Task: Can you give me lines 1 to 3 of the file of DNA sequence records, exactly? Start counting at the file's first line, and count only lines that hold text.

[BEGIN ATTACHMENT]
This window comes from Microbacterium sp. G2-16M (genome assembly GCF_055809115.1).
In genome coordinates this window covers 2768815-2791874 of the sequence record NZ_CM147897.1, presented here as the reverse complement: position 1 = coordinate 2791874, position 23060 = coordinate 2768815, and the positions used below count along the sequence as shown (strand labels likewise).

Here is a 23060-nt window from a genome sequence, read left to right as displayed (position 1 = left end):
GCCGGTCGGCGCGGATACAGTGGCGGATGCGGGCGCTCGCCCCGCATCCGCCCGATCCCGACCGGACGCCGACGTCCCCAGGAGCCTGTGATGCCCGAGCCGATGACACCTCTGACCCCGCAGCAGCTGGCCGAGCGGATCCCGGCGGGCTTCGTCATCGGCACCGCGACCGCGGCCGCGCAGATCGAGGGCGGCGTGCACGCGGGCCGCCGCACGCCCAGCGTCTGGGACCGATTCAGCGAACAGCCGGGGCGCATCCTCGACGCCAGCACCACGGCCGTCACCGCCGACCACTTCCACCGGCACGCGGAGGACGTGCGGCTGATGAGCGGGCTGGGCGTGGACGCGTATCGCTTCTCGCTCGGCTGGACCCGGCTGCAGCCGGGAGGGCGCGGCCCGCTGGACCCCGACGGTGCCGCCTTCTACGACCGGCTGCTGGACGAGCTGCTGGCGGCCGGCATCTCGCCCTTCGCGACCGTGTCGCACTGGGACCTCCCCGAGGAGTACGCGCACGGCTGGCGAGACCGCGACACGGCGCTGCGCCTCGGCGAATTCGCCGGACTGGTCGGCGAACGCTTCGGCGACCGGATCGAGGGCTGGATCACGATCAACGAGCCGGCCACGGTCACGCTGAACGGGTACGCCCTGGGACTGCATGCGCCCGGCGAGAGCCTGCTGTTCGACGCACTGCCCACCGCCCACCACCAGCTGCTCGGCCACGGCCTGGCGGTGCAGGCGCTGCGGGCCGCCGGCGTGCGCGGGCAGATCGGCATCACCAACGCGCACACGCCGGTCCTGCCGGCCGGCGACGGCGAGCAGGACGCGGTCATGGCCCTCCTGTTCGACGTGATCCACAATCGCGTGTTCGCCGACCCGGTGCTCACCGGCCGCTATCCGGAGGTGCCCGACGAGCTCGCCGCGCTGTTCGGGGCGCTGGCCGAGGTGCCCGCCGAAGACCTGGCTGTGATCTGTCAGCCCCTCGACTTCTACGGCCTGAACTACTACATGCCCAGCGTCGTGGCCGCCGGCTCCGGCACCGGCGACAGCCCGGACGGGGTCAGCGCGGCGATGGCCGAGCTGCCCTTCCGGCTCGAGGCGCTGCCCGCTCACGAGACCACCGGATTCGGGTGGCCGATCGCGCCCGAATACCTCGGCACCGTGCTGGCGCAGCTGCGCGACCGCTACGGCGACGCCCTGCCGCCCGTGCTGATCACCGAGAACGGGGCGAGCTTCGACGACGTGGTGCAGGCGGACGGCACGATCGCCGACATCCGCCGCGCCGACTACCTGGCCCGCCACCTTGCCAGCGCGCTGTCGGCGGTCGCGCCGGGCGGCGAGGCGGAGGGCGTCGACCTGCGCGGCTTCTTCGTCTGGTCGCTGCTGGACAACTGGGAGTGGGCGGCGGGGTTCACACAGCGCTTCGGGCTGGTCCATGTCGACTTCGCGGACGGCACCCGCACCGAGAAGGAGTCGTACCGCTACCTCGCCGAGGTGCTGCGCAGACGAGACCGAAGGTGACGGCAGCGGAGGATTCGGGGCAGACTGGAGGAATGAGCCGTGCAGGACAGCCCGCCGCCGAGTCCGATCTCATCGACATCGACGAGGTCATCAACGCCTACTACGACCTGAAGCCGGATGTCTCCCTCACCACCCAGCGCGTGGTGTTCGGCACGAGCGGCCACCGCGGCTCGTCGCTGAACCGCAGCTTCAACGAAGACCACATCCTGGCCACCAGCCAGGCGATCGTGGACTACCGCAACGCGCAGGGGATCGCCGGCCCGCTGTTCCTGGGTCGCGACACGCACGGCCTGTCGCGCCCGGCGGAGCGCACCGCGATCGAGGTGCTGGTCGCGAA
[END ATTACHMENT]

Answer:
This window comes from Microbacterium sp. G2-16M (genome assembly GCF_055809115.1).
In genome coordinates this window covers 2768815-2791874 of the sequence record NZ_CM147897.1, presented here as the reverse complement: position 1 = coordinate 2791874, position 23060 = coordinate 2768815, and the positions used below count along the sequence as shown (strand labels likewise).

Here is a 23060-nt window from a genome sequence, read left to right as displayed (position 1 = left end):